As Australian forces joined the main theatre of war on the Western Front in 1916, the British and French armies had for some months been planning a joint offensive in the Somme region of France.

Originally intended as a French operation with British assistance, the plan changed when the Germans attacked the French at Verdun in 1916. With France’s forces engaged there, the British were called on to begin the Somme campaign as quickly as possible, and with minimal assistance from their allies.

The offensive commenced on 1 July 1916, and in a single day almost 58,000 British casualties were recorded, of whom some 19,000 were killed. This remains the most costly day in the history of the British army. The Somme offensive would last almost five months, and consisted of a string of small-scale battles, many of which became infamous.

Australian official war correspondent Charles Bean surveys a devastated area of the Somme, 1916.

Fromelles from the air, c. 1916. The Australian line is closest to the camera, stretching from the bottom right to the centre left. The German line lies above it.

In July 1916, with casualties mounting on the Somme, an attempt was made to occupy German potential reinforcements elsewhere. British Lieutenant General Sir Richard Haking was given permission to attack the Germans at Fromelles. The Australian 5th Division, the most recently arrived and least prepared of the Australian divisions, was called in to work with the British 61st Division, and was the first group of Australians to see heavy action on the Western Front.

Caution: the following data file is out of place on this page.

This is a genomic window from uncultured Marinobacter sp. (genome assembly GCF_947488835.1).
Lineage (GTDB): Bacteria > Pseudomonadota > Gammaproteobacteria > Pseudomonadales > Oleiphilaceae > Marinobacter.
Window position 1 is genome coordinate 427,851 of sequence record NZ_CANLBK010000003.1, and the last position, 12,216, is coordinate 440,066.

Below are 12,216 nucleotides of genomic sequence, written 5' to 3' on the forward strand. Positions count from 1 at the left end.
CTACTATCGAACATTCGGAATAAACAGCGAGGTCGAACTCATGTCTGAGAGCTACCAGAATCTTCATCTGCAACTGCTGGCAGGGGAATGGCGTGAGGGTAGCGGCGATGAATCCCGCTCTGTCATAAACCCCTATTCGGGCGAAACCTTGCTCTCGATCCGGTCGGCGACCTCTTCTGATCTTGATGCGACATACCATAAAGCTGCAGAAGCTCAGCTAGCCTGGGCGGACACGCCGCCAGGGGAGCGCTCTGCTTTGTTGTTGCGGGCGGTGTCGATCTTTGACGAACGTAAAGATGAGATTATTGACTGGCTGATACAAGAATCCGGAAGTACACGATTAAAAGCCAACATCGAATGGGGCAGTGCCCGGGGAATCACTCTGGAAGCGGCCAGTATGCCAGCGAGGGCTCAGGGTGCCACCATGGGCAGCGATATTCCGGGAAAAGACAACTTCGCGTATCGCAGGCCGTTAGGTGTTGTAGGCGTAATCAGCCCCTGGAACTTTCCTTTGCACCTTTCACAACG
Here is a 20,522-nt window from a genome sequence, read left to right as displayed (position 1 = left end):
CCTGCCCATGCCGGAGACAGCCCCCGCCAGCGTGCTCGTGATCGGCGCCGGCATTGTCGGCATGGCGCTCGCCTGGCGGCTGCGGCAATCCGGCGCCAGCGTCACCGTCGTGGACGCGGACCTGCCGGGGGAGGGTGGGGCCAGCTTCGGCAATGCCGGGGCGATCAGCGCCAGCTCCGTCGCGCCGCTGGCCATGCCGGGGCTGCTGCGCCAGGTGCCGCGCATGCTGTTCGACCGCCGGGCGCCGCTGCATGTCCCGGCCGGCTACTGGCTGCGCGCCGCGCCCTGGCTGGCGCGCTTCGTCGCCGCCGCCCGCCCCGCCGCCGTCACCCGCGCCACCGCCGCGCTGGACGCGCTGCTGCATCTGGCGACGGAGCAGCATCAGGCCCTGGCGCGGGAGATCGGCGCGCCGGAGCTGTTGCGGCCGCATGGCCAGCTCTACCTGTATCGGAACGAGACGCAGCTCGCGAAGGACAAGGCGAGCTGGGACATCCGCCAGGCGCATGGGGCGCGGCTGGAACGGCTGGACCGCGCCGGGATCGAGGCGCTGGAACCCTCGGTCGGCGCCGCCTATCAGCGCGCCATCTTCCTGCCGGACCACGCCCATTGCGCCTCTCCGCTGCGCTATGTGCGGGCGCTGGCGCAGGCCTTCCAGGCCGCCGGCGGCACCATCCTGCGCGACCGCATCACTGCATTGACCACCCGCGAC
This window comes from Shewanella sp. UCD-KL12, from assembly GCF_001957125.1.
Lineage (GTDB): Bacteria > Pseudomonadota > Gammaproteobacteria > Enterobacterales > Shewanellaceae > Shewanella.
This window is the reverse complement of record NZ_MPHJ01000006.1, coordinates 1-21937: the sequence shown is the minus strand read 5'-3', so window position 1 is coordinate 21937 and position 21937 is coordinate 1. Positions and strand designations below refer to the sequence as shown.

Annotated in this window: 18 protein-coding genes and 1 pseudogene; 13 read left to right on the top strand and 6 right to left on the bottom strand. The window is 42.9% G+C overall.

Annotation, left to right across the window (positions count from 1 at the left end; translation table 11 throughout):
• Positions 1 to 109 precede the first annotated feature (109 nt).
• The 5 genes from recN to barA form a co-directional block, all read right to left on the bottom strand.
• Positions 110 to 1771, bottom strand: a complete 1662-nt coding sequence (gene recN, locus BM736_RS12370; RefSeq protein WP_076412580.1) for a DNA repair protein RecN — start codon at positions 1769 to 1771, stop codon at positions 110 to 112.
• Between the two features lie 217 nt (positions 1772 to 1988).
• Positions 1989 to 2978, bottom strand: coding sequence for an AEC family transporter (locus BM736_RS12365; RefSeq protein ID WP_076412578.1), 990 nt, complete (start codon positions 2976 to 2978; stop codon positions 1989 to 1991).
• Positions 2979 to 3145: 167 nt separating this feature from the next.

On the evening of 19 July the allied troops launched an operation towards a German position known as the Sugar Loaf salient. This position was well defended by barbed wire, concrete bunkers, and machine-gunners, and among its troops was one man who would come to play a major role in the Second World War – Austrian Corporal Adolf Hitler.

Although small sections of the German trenches were captured, the allied troops were eventually forced to withdraw. By 8 am the following morning the 5th Division had suffered 5,533 casualties, around 2,000 of whom were killed in action. Approximately 500 allied troops were taken as prisoners of war, the majority being Australian. The British suffered 1,547 casualties, while the Germans incurred 1,793. Fromelles was considered one of the most disastrous allied failures of the First World War, and remains Australia’s worst military defeat.

Case study

  1. Harold Edward “Pompey” Elliott

    A inspiring and outspoken leader, Elliott was a Boer War veteran with extensive military experience. Even so, he was acutely pained by the enormous losses sustained by his men at Fromelles.

Explore Pompey Elliott's story

Questions and activities

  1. Why do you think the allies suffered such high casualty rates at Fromelles?

  2. What is trench warfare? What are the advantages and disadvantages of this type of warfare?

  3. The battle of Fromelles has been described as the worst 24 hours in Australia’s history, and is often used to represent the Australian experience on the Western Front. Research one of the following Western Front battles, and compare/contrast your selection to that of Fromelles.

    • Pozières
    • First battle of Bullecourt
    • Third battle of Ypres
    • Hamel
  4. Which battle do you think was more “costly”? How can the “cost” of a battle be measured?

  5. Why do you think Australians remember some battles more than others?